5. Neon yellow. Maybe it's not for everyone, but I think it looks bitchin'. Style matters, right?

It's neon yellow. It looks fast. If you look fast, you'll go fast. That's what I'm hoping for anyways.

Odd and ends

I was admittedly nervous about going to the smaller wheel size after being on a 29er the last couple of years. Big wheels give you lots of traction and stick way out in front of you when things get steep. I trusted the big wheels to help keep me safe and to keep rolling through whatever appeared. They did that for sure. I didn't want to lose that confidence I'd gained.

I didn't. My first ride on the Bronson took me up and down the Slim Shady and Hiline trails in Sedona. I wasn't totally comfortable on the bike, but I never wondered if the wheel would get stuck or if I couldn't do something. I actually never even thought about the wheels being smaller. They hooked up in the turns great. Steep drops, jumps, rocks, worries. I think the smaller wheel climbs better and most definitely not worse. If you get bumped off line or lose momentum, you can get the bike rolling again. On the Tallboy if you lost your way or got bogged down, I got stalled.

What about rollover stuff ability? I truly never noticed a bigger wheel being faster or smoother. They could fly on wide open and rough terrain, but so can the Bronson. If you are a monster truck, plow through everything rider, the Tallboy will probably be quicker. If you want to plow and jump and skip, the Bronson will be quicker.

No surprises here, but Fox suspension leaves a lot to be desired on both these bikes. Going from the stock fancy CDT to a Monarch Plus was a huge change for the better. The Fox on the Bronson does feel better than what is on the Tallboy, but still doesn't do the bike justice. I wish they'd pony up and put the Float X or Monarch Plus or something on the bikes from the factory. If I don't get a Cane Creek or Monarch Plus, I'll be sending my shock to Push or Avalanche.

To sum it up, both are really awesome bikes. My feeling is the Bronson is more versatile. It climbs great, goes down great, is tons of fun, does everything the Tallboy LT can do and more. The wheels have enough size to still have excellent traction and give you a little boost, but are noticeably faster and more maneuverable than the 29s. As much as I loved the Tallboy LT, I don't see myself going back to the larger wheel size. The Bronson is too much fun.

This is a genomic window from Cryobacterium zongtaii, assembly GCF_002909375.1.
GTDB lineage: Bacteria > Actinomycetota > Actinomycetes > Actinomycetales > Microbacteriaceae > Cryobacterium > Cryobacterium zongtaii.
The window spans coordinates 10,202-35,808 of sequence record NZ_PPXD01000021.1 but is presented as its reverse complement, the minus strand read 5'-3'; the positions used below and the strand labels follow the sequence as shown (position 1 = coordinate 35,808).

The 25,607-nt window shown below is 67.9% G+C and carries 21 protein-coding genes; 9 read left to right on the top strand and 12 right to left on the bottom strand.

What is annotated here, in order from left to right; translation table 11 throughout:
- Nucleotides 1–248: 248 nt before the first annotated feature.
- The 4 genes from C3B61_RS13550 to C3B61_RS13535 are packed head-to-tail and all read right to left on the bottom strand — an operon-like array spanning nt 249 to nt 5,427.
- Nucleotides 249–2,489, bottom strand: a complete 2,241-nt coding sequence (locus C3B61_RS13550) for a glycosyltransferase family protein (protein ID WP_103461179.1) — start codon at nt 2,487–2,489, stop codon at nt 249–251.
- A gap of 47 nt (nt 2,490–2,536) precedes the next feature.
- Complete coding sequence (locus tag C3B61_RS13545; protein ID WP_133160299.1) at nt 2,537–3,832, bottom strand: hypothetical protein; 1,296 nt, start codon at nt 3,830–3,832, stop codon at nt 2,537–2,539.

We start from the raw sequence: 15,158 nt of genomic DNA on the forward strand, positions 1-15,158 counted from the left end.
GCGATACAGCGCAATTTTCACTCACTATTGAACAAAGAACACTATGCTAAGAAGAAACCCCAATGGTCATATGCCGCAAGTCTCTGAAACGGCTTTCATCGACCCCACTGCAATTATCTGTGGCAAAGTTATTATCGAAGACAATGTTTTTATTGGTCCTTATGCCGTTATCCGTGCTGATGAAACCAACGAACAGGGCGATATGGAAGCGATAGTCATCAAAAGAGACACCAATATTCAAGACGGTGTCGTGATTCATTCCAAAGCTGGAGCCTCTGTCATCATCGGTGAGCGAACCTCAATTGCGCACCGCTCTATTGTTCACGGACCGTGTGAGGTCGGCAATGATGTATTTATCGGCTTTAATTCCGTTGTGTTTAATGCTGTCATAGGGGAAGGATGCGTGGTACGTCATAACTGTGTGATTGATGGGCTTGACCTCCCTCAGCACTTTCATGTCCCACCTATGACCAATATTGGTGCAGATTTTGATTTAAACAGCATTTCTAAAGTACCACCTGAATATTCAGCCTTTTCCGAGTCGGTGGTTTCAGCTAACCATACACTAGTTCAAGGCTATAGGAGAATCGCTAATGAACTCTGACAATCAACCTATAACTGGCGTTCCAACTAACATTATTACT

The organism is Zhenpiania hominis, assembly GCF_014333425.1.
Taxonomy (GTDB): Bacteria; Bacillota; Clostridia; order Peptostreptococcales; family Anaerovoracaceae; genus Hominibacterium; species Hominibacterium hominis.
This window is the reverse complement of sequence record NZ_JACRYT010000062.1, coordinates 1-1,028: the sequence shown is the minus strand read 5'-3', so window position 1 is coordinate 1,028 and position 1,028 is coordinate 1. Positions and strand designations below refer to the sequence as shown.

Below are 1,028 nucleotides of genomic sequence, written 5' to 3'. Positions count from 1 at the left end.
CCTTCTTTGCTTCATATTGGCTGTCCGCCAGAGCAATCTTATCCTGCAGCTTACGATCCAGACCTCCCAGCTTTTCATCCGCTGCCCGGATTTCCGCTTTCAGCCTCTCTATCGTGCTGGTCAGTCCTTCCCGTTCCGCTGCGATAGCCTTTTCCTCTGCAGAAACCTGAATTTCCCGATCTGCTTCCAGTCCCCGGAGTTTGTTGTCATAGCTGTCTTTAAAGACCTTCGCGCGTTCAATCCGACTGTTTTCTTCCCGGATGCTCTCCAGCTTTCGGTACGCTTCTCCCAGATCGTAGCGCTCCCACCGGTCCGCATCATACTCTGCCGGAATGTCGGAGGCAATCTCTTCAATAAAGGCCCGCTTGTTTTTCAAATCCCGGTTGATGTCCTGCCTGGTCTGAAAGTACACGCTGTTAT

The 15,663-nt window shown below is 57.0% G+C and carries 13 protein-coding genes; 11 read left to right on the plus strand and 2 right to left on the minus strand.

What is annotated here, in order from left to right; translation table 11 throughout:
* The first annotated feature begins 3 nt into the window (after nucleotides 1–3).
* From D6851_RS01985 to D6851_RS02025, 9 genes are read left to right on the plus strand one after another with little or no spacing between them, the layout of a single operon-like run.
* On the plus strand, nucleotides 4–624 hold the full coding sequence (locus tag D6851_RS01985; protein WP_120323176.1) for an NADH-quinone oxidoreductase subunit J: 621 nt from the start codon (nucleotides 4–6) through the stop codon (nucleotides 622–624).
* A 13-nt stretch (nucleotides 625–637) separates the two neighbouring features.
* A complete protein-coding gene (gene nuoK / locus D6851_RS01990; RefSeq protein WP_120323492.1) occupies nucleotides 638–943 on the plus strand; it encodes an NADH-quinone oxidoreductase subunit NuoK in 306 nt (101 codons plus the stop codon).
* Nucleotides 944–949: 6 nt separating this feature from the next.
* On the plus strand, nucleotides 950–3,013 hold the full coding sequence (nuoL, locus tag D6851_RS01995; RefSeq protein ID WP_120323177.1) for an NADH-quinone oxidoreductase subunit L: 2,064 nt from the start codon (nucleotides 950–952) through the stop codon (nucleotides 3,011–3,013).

Tuesday, January 21, 2014


Winter is chugging along, we're past the solstice and days are getting longer. It's still winter though. My knuckles are dry and cracked. Our trails are covered with quite a bit of snow and ice, but are slowly clearing and becoming a thick and muddy mess. Days on the mountain bike have been nearly non-existent. The pavement, however is clear and the sun has been out. I've been able to do a number of good road rides, and after getting a pair of lobster claw gloves, these have been pretty comfortable.

I've come to really enjoy these road rides. Honestly, I just flat out enjoy riding a bike and the motion of pedaling. The speed and efficiency of a road bike is addicting. You pedal and it goes. No hesitation, no loss of power to fat tires or rocks or suspension. The world turns down and it's surprising how fast a sub 20 pound bike picks up speed. Black ice and gravel add some serious excitement. So do rednecks in diesel trucks.

Aside from road riding, I've been revisiting my teenage years. I started racing bikes at 13 and quit around 17-18. In that time, I didn't go on dates with girls. I didn't go out and party. I didn't do enough homework. I did ride my bike. And I spent countless hours in our garage tinkering with bikes. Bleeding brakes, overhauling hubs, rebuilding forks, building wheels, making messes. It was great. My finger tips were always raw (rubber gloves when playing with fork oil or DOT fluid? Please!) The garage floor was covered in oils and grease. So were my knees. The satisfaction of making a sticky fork or fouled brake work like new was ever-present. Then I went to college and quit riding. I forgot about most everything bike related. Sure I dabbled here and there. I owned a mountain bike and did a handful of rides as the urge stuck. Unless there was a cable to change or flat tire, I didn't do much in the way of bike work.

An organized and well lit workspace is essential to a job well done
 Then I moved to Grand Junction. Mountain biking reentered my life in a big way. Then I started racing again and now I'm more bike crazy than I was as a teenager. My desire to spend time in the garage working on bikes has increased as the bike fever has worsened. What started out as changing handlebars or a stem has become bleeding my suspension seat-post or taking apart a $1000 fork. It's the same story. Taking something that's been used and abused and making it work like new. Each success brings a great feeling of satisfaction, raw fingertips, and dirty knees.

There's always downsides, though. In this case, its the door going into the garage. The latch doesn't catch easily and the door inevitably drifts open. Then Angel yells at me to shut the door. Usually when my hands are covered in something foul or I'm trying to get that tiny and awkward screw threaded. Happens every time.